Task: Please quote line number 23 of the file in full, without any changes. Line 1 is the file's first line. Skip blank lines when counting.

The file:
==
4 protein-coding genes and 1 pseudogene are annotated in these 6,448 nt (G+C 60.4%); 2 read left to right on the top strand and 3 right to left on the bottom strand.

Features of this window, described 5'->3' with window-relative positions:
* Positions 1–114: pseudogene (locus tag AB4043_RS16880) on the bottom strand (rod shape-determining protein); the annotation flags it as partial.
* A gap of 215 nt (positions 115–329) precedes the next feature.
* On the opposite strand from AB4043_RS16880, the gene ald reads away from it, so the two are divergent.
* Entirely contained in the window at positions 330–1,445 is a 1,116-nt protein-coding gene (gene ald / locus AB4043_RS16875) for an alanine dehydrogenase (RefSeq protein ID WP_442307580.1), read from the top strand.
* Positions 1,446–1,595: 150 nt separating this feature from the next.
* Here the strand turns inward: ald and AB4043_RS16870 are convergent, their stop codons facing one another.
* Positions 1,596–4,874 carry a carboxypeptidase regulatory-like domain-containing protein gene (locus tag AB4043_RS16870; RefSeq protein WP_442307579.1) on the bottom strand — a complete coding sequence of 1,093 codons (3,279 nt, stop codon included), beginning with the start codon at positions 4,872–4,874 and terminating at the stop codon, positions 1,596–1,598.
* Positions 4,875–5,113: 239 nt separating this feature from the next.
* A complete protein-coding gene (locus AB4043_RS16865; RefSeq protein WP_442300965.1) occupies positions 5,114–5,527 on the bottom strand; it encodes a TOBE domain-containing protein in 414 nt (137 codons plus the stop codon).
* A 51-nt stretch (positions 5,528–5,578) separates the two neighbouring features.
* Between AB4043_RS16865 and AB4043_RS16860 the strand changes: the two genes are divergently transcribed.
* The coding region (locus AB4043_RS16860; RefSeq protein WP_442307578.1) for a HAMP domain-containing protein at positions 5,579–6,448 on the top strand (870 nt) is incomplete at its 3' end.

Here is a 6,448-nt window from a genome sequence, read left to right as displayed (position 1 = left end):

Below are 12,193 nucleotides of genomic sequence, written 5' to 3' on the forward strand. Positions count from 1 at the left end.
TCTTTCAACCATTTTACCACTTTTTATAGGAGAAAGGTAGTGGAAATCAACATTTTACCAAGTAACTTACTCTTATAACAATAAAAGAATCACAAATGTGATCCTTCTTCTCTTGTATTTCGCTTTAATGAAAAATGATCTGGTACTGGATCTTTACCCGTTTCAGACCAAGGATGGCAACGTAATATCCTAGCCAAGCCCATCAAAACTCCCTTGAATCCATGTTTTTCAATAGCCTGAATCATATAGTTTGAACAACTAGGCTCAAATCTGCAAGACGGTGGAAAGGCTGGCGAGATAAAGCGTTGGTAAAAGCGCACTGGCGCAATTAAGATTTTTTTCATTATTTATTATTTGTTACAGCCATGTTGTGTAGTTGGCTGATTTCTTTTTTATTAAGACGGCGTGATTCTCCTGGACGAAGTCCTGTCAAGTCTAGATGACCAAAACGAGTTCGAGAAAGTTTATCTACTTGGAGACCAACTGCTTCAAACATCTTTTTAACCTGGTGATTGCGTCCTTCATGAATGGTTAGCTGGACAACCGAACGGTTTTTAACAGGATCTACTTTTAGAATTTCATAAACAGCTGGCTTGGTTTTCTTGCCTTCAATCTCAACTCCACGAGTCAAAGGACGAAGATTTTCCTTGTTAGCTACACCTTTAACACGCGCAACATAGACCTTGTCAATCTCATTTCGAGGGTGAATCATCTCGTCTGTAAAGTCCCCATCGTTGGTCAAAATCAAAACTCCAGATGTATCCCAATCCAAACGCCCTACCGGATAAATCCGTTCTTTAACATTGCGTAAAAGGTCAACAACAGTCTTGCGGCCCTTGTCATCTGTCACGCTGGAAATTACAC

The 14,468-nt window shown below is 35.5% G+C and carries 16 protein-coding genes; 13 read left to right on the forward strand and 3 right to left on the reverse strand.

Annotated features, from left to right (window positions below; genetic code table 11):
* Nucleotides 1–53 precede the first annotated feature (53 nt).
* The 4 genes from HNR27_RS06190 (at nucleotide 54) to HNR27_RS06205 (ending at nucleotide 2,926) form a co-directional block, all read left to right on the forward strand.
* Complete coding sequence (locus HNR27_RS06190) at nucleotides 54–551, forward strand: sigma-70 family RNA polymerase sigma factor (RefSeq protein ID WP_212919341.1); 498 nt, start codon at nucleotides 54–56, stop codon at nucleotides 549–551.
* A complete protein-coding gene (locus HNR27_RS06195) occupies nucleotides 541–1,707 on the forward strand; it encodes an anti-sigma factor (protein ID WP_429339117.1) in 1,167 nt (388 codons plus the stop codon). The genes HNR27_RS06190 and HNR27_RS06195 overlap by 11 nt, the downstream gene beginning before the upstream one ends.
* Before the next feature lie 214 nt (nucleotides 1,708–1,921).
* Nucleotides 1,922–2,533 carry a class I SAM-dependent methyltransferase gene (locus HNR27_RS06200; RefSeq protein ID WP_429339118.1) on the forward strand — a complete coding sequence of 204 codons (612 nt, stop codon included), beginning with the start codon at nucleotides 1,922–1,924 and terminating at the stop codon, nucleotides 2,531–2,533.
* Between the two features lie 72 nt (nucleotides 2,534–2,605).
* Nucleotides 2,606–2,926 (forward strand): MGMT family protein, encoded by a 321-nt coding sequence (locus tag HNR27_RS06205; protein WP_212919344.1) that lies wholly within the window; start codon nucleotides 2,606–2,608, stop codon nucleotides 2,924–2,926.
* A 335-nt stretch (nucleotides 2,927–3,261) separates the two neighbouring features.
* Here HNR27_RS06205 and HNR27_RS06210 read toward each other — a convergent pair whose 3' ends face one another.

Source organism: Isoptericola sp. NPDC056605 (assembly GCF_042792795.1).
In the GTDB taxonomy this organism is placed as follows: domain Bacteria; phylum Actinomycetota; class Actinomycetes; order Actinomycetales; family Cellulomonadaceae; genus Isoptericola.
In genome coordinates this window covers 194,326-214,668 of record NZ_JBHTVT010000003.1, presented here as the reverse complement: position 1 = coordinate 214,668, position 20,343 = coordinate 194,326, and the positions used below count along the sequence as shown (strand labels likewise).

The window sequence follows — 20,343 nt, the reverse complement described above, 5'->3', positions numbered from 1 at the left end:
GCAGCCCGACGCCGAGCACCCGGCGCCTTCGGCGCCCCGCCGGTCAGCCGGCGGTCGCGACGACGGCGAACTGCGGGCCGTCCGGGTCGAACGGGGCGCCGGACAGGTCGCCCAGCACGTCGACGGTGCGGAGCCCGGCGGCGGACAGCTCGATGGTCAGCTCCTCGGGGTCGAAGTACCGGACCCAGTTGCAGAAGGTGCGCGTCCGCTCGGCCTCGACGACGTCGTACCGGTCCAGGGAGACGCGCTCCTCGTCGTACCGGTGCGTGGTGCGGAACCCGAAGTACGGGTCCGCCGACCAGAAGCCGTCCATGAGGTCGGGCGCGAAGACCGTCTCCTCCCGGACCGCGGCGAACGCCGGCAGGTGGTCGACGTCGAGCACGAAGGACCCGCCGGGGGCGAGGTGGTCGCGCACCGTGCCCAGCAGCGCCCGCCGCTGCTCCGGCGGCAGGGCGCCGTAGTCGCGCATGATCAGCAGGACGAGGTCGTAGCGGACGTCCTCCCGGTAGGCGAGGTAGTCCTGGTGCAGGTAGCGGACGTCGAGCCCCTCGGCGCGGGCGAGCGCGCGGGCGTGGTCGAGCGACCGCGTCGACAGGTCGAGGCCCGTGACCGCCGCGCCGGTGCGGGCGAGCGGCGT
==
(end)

* A complete protein-coding gene (locus HNR27_RS06195) occupies nucleotides 541–1,707 on the forward strand; it encodes an anti-sigma factor (protein ID WP_429339117.1) in 1,167 nt (388 codons plus the stop codon). The genes HNR27_RS06190 and HNR27_RS06195 overlap by 11 nt, the downstream gene beginning before the upstream one ends.